Periodical Reviews -- By: Anonymous
Bsac 162:645 (Jan 2005) p. 111
By The Faculty and Library Staff of Dallas Theological Seminary
Robert D. Ibach, Editor
“Did Christ Have a Fallen Human Nature?” By Oliver Crisp, International Journal of Systematic Theology 6 (July 2004): 270-88.
Crisp argues that “it is not possible to make logical sense of the notion that Christ’s humanity was fallen” (p. 70). This issue arises when theologians wrestle with the relationship between the Incarnation and the Atonement. Some argue that Christ needed to share human nature in order to accomplish redemption, and since human nature is fallen, then it would seem that He must have assumed a fallen human nature. If that conclusion is problematic (and Crisp argues that it is), then one rightly questions whether Christ could accomplish redemption through a human nature that is different.
Crisp demonstrates that the classic doctrine of original sin understood “fallenness” to include both inherited corruption and inherited guilt. Since it would be unorthodox to argue that Christ was born with inherited guilt, it has been suggested that Christ assumed a nature that included corruption, but not guilt. Crisp argues that this suggestion is inadequate, for the possession of corruption is itself “loathsome in the sight of God” (p. 280). Since “part of the very notion of fallenness is that a person who is fallen is sinful in some way” (p. 281), Crisp rejects completely the idea that Christ possessed a fallen human nature. His own suggestion, one he regards as Augustinian, is that Christ “takes on the infirmities of fallen human nature, but did not take on the condition of fallenness” (p. 288).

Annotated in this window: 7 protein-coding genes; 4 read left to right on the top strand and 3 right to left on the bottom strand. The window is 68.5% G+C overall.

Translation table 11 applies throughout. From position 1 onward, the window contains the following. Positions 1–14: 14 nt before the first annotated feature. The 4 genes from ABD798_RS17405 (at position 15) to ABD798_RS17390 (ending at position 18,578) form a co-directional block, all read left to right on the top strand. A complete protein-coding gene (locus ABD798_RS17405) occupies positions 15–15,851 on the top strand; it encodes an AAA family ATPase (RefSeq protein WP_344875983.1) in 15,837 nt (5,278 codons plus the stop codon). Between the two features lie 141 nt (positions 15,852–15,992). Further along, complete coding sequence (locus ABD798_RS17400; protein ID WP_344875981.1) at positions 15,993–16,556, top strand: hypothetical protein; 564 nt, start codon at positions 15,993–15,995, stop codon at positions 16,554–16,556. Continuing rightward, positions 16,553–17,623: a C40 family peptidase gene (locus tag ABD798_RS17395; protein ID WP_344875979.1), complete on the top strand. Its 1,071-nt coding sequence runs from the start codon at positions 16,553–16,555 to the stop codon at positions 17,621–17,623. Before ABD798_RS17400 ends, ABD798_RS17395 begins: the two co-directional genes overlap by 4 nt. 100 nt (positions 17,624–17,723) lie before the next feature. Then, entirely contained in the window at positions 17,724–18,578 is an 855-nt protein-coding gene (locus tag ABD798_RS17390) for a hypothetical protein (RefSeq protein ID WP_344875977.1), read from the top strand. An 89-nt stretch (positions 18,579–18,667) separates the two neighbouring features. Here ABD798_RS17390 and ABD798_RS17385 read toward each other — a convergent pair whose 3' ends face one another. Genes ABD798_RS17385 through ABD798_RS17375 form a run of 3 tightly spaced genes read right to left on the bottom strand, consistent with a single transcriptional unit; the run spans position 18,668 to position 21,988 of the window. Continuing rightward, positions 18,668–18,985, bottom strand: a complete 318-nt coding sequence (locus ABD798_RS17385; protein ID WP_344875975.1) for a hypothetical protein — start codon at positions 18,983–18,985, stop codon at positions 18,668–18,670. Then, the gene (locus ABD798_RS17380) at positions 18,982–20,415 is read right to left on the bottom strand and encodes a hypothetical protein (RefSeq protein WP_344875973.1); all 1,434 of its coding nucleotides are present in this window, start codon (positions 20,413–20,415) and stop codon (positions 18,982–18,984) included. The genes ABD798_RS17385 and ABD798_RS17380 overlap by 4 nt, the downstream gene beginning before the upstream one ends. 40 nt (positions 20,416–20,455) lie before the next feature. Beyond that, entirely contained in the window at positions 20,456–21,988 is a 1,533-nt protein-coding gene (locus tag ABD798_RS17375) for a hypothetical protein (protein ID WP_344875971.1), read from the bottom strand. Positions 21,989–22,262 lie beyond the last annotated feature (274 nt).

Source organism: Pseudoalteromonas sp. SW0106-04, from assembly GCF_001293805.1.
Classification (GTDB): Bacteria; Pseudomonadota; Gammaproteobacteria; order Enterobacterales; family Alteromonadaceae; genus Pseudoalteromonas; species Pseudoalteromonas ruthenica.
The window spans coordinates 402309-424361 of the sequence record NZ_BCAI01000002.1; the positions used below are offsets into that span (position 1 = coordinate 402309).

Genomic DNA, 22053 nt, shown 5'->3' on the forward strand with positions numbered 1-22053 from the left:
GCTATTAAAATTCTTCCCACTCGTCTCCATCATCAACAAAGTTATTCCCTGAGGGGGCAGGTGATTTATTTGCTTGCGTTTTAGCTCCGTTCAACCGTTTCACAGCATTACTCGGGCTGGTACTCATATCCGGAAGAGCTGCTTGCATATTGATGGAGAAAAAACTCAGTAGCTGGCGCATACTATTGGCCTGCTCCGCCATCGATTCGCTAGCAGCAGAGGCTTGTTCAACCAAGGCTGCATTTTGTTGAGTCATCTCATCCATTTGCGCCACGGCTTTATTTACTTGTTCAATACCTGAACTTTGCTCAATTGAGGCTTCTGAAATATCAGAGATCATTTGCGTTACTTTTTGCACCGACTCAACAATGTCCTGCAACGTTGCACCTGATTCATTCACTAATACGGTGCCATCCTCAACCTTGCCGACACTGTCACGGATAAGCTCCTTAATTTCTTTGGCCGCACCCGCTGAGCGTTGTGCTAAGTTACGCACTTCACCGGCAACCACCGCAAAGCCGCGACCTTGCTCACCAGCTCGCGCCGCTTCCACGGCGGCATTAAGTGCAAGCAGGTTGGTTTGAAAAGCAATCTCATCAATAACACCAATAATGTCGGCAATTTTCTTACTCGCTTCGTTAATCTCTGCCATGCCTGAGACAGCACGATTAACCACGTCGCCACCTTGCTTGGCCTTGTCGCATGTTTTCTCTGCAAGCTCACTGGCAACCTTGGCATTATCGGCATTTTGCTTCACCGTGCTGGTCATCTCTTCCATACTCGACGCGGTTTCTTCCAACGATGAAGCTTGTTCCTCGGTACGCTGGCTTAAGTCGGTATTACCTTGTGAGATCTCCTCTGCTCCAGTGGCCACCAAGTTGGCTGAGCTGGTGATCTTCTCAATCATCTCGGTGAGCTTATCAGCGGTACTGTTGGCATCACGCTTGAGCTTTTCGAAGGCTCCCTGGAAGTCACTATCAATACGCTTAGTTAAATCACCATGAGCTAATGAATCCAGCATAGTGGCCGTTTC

Crisp’s argument seems to be consistent with the idea that Christ came “in the likeness of sinful flesh” (Rom. 8:3). However, Crisp seems not to say enough about the way Christ “shared in their humanity” (Heb. 2:14), for he stops short of explaining how one may affirm both the sinlessness of Christ and the Chalcedonian formula that He possessed a human nature.
A simple solution to the problem may be found in a more nuanced understanding of human nature. Human nature is best described as something all persons hold in common (rather than each person having “a human nature”). It consists of all that properly belongs to humans, collectively distinguishing them from other beings and things. These features, as a set, distinguish humans from the features other creatures typically hold in common.
Humans collectively incurred guilt through Adam’s sin. However, human nature as such did not change....
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